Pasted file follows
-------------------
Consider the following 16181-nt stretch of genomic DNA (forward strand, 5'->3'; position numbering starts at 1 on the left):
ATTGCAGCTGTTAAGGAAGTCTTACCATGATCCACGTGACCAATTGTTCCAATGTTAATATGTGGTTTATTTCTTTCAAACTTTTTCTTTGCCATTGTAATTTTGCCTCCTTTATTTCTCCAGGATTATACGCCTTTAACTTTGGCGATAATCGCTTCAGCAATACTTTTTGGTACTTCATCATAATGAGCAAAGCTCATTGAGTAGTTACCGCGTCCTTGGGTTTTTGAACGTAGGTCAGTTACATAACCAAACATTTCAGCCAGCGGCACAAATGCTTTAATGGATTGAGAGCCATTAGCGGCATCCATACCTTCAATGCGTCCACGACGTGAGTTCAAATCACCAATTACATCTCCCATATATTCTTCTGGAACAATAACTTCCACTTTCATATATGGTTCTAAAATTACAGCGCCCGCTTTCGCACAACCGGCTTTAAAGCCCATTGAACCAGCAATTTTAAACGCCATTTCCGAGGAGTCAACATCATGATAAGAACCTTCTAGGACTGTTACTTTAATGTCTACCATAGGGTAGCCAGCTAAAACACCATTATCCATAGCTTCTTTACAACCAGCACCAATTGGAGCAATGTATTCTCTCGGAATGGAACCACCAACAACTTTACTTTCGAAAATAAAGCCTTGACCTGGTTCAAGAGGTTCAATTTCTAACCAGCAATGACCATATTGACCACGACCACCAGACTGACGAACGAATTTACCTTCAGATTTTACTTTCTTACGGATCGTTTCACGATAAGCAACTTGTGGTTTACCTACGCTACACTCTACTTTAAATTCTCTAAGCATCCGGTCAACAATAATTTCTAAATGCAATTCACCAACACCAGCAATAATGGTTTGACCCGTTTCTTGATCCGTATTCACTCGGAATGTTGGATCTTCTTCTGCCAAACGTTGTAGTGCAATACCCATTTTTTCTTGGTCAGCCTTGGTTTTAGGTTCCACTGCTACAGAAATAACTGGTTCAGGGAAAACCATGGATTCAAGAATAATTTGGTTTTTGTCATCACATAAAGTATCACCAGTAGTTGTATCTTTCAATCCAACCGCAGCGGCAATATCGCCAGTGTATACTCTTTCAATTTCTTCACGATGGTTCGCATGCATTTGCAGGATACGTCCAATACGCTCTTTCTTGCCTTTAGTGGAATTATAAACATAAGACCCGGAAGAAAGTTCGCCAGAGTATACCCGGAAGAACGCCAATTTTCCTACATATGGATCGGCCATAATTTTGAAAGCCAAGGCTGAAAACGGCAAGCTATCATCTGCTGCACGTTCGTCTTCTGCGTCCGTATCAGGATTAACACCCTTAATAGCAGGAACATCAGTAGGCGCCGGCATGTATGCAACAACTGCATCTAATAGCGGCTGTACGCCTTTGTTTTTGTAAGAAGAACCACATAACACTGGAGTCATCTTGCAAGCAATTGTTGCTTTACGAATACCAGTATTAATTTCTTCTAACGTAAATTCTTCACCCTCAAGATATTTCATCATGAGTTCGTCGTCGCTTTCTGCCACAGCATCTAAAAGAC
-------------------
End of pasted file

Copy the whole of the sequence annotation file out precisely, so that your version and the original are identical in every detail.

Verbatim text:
Consider the following 16181-nt stretch of genomic DNA (forward strand, 5'->3'; position numbering starts at 1 on the left):
ATTGCAGCTGTTAAGGAAGTCTTACCATGATCCACGTGACCAATTGTTCCAATGTTAATATGTGGTTTATTTCTTTCAAACTTTTTCTTTGCCATTGTAATTTTGCCTCCTTTATTTCTCCAGGATTATACGCCTTTAACTTTGGCGATAATCGCTTCAGCAATACTTTTTGGTACTTCATCATAATGAGCAAAGCTCATTGAGTAGTTACCGCGTCCTTGGGTTTTTGAACGTAGGTCAGTTACATAACCAAACATTTCAGCCAGCGGCACAAATGCTTTAATGGATTGAGAGCCATTAGCGGCATCCATACCTTCAATGCGTCCACGACGTGAGTTCAAATCACCAATTACATCTCCCATATATTCTTCTGGAACAATAACTTCCACTTTCATATATGGTTCTAAAATTACAGCGCCCGCTTTCGCACAACCGGCTTTAAAGCCCATTGAACCAGCAATTTTAAACGCCATTTCCGAGGAGTCAACATCATGATAAGAACCTTCTAGGACTGTTACTTTAATGTCTACCATAGGGTAGCCAGCTAAAACACCATTATCCATAGCTTCTTTACAACCAGCACCAATTGGAGCAATGTATTCTCTCGGAATGGAACCACCAACAACTTTACTTTCGAAAATAAAGCCTTGACCTGGTTCAAGAGGTTCAATTTCTAACCAGCAATGACCATATTGACCACGACCACCAGACTGACGAACGAATTTACCTTCAGATTTTACTTTCTTACGGATCGTTTCACGATAAGCAACTTGTGGTTTACCTACGCTACACTCTACTTTAAATTCTCTAAGCATCCGGTCAACAATAATTTCTAAATGCAATTCACCAACACCAGCAATAATGGTTTGACCCGTTTCTTGATCCGTATTCACTCGGAATGTTGGATCTTCTTCTGCCAAACGTTGTAGTGCAATACCCATTTTTTCTTGGTCAGCCTTGGTTTTAGGTTCCACTGCTACAGAAATAACTGGTTCAGGGAAAACCATGGATTCAAGAATAATTTGGTTTTTGTCATCACATAAAGTATCACCAGTAGTTGTATCTTTCAATCCAACCGCAGCGGCAATATCGCCAGTGTATACTCTTTCAATTTCTTCACGATGGTTCGCATGCATTTGCAGGATACGTCCAATACGCTCTTTCTTGCCTTTAGTGGAATTATAAACATAAGACCCGGAAGAAAGTTCGCCAGAGTATACCCGGAAGAACGCCAATTTTCCTACATATGGATCGGCCATAATTTTGAAAGCCAAGGCTGAAAACGGCAAGCTATCATCTGCTGCACGTTCGTCTTCTGCGTCCGTATCAGGATTAACACCCTTAATAGCAGGAACATCAGTAGGCGCCGGCATGTATGCAACAACTGCATCTAATAGCGGCTGTACGCCTTTGTTTTTGTAAGAAGAACCACATAACACTGGAGTCATCTTGCAAGCAATTGTTGCTTTACGAATACCAGTATTAATTTCTTCTAACGTAAATTCTTCACCCTCAAGATATTTCATCATGAGTTCGTCGTCGCTTTCTGCCACAGCATCTAAAAGAC